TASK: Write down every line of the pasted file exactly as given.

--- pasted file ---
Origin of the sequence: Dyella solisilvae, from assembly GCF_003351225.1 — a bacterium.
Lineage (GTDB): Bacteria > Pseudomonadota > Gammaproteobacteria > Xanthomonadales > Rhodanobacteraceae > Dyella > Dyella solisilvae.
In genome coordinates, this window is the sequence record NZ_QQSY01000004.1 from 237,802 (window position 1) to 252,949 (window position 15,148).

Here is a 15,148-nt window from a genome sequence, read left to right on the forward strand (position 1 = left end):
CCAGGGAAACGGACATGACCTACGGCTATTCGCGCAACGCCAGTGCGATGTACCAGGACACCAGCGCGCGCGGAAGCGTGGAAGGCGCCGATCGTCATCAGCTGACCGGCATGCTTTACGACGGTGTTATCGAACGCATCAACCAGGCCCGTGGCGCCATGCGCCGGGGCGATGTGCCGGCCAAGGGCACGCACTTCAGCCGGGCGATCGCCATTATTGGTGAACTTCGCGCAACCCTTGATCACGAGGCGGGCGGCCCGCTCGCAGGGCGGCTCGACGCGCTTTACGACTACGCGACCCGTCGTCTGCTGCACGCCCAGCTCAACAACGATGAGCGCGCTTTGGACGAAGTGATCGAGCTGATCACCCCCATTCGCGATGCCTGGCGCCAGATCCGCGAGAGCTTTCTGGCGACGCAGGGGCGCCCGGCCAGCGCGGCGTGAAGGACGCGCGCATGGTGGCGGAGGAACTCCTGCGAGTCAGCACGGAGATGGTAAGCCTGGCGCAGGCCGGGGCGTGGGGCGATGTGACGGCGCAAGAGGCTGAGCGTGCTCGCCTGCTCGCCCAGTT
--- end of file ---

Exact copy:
Origin of the sequence: Dyella solisilvae, from assembly GCF_003351225.1 — a bacterium.
Lineage (GTDB): Bacteria > Pseudomonadota > Gammaproteobacteria > Xanthomonadales > Rhodanobacteraceae > Dyella > Dyella solisilvae.
In genome coordinates, this window is the sequence record NZ_QQSY01000004.1 from 237,802 (window position 1) to 252,949 (window position 15,148).

Here is a 15,148-nt window from a genome sequence, read left to right on the forward strand (position 1 = left end):
CCAGGGAAACGGACATGACCTACGGCTATTCGCGCAACGCCAGTGCGATGTACCAGGACACCAGCGCGCGCGGAAGCGTGGAAGGCGCCGATCGTCATCAGCTGACCGGCATGCTTTACGACGGTGTTATCGAACGCATCAACCAGGCCCGTGGCGCCATGCGCCGGGGCGATGTGCCGGCCAAGGGCACGCACTTCAGCCGGGCGATCGCCATTATTGGTGAACTTCGCGCAACCCTTGATCACGAGGCGGGCGGCCCGCTCGCAGGGCGGCTCGACGCGCTTTACGACTACGCGACCCGTCGTCTGCTGCACGCCCAGCTCAACAACGATGAGCGCGCTTTGGACGAAGTGATCGAGCTGATCACCCCCATTCGCGATGCCTGGCGCCAGATCCGCGAGAGCTTTCTGGCGACGCAGGGGCGCCCGGCCAGCGCGGCGTGAAGGACGCGCGCATGGTGGCGGAGGAACTCCTGCGAGTCAGCACGGAGATGGTAAGCCTGGCGCAGGCCGGGGCGTGGGGCGATGTGACGGCGCAAGAGGCTGAGCGTGCTCGCCTGCTCGCCCAGTT